If you are at this step, then you have already hired a skilled personal injury attorney, liability has been resolved and attributed to the defendant, and you have finished treatment for your injuries. The basic purpose of judicial remedies is to place a party who has been wronged, as nearly as possible, in the position that party would have been in if no wrong had occurred. However, there are exceptions discussed below to get beyond mere compensation.
These damages are broken down into three traditional categories. Those are medical expenses, lost wages, and compensation for the pain and suffering you experienced due to the accident. This is the largest and perhaps most general category. Additionally, the tortfeasor is responsible for any damages that were foreseeable as a result of their negligence. This is a term of art, and it will take a competent attorney to assist you with this.
- It is only fair and unsurprising that a tortfeasor should have to pay for your hospital bills if they caused your injury. Why should you have to foot the bill for injuries that you did not cause? Medical bills can cost thousands of dollars and you may not be able to pay for these on your own. And even if you are, it is certainly burdensome. Notably, the medical expenses must be related to the injury caused by the tortfeasor. In the legal sphere, this is called “causation”.
- Additionally, you may have missed time from work. You have bills to pay and may not be able to afford to miss time. And why should you if it is not your fault you were injured? The law does afford you the right to obtain compensation for lost wages so long as the time off was excused by a doctor. Moreover, if you are no longer able to work the same job as before due to your injury, and you have to settle for a job that does not pay as well, the law protects you here as well. A common scenario where this may apply is in a job requiring manual labor of some kind.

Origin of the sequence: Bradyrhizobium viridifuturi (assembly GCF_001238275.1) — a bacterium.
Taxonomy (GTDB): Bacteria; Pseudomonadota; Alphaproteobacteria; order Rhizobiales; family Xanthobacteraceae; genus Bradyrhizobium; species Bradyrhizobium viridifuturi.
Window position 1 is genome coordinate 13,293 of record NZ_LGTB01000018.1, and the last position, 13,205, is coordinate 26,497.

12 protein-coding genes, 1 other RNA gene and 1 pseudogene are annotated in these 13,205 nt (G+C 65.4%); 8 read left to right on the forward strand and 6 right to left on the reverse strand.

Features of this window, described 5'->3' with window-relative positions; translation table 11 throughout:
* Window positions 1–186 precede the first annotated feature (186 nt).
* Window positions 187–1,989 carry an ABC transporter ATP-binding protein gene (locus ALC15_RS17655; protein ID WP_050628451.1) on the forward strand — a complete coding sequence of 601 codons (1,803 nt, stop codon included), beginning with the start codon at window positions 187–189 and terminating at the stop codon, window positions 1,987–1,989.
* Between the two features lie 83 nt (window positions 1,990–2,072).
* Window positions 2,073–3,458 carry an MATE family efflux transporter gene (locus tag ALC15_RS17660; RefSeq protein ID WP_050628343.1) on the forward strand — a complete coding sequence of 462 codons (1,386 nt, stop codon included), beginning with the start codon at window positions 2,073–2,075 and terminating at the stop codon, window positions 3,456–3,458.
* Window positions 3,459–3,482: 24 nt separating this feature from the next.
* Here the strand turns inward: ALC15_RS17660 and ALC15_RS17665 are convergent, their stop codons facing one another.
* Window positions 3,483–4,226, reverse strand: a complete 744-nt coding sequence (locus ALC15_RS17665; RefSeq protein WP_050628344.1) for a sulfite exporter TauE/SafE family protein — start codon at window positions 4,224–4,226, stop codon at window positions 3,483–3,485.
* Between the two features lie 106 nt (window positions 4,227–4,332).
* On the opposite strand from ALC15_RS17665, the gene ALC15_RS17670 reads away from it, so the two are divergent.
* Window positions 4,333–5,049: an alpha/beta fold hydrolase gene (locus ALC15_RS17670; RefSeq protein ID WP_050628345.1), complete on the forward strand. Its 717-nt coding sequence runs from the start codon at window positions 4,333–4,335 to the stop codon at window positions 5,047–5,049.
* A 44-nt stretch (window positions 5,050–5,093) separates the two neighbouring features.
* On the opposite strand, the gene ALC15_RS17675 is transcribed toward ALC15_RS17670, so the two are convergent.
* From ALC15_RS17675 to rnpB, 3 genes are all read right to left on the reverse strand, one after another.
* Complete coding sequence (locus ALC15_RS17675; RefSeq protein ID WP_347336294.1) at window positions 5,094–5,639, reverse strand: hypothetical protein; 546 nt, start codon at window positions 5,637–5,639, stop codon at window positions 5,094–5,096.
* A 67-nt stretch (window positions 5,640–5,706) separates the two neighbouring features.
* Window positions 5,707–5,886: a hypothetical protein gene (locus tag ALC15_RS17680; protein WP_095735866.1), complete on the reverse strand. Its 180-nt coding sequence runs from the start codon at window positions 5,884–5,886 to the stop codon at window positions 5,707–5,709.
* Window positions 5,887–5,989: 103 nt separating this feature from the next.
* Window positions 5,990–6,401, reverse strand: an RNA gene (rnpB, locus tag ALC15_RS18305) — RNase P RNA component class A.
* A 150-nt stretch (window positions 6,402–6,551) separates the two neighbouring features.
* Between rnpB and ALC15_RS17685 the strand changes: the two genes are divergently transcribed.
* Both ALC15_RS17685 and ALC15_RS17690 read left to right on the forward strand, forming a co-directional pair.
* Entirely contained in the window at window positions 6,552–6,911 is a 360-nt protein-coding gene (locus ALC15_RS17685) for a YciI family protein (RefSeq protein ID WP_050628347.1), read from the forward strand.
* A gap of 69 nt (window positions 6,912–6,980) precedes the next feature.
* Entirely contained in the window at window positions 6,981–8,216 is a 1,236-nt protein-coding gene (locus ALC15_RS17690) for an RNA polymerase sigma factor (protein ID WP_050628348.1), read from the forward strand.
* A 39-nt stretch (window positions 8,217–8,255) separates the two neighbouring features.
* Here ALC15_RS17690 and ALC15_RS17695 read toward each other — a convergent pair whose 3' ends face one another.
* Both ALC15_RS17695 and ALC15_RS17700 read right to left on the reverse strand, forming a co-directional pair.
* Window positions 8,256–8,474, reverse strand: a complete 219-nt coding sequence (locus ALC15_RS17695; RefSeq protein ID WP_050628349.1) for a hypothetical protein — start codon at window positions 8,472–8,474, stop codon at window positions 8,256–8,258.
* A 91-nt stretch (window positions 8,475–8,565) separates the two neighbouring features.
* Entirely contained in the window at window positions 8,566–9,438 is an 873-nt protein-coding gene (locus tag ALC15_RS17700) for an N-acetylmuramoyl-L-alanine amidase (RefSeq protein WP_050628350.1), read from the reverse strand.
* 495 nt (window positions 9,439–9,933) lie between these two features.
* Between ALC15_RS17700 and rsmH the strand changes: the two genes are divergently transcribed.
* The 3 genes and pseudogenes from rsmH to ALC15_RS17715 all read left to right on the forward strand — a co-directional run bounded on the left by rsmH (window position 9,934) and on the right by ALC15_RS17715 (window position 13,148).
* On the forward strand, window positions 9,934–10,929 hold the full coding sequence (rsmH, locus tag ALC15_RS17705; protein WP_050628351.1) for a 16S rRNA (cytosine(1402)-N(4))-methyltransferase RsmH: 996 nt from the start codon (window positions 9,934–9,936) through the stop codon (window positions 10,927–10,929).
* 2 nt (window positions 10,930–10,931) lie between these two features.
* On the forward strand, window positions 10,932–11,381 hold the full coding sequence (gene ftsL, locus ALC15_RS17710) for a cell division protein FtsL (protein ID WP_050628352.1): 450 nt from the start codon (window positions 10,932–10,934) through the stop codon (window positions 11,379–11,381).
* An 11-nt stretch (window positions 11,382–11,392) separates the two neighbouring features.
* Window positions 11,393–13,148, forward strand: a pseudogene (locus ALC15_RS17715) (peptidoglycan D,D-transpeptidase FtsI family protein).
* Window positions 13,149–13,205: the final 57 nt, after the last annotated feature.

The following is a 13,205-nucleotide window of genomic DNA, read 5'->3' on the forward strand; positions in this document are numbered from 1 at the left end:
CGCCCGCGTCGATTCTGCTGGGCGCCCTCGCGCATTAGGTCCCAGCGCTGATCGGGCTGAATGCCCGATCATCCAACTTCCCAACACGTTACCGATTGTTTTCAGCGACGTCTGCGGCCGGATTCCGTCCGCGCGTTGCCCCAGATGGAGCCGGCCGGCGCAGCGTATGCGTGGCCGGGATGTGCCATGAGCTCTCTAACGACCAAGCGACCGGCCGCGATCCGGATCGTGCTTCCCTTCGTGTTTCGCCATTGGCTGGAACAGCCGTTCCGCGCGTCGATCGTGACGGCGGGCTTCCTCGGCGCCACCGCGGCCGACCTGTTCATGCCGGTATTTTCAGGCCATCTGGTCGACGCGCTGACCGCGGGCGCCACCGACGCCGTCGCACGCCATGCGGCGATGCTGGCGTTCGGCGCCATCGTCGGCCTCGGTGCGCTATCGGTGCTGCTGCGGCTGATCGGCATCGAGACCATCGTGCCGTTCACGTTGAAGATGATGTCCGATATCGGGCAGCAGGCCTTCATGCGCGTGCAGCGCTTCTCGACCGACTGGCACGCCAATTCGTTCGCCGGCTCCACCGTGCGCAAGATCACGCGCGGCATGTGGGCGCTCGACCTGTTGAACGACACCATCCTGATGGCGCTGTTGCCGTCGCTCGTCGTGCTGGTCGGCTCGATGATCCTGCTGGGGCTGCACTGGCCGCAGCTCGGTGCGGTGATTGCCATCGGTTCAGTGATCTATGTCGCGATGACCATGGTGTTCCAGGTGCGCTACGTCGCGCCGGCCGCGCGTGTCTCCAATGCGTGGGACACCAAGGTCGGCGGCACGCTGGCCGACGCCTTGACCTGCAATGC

Pain and Suffering
- The third, broader category, is pain and suffering. This is a noneconomic damage. The extent or severity of the harm need not have been foreseen. This is known as the “eggshell plaintiff” rule. As this category can be infinitely broad, the underlying significance of this category is that you may be able to recover for pain, discomfort, anguish, inconvenience, and emotional trauma related to an injury. Another traditional aspect of this is the loss of consortium and loss of enjoyment of life.
The exception here is if the harmful conduct is intentional, malicious, outrageous, or otherwise aggravated beyond mere negligence. In such a case, the court may award punitive damages. The purpose of this category of damages is to punish and deter. Unlike the other category which compensates, this is a rarer instance where civil law punishes a tortfeasor. This is a higher bar and requires a skilled attorney to prove it by a preponderance of the evidence.
An example where punitive damages may be applicable is in a nursing home abuse case. This is because there is likely malice because the worker knows what he or she is doing. There are aspects to damages that, of course, are too complicated to be explained in a more general article such as this. This article is meant to educate and is not to be relied on without proper guidance from an experienced attorney. Each of these categories of damages is not guaranteed and each will depend on your individual case. Further, proving these damages is more complicated than understanding it, which is why it is important to call for a free case consultation to better understand your rights against the person who caused your injury.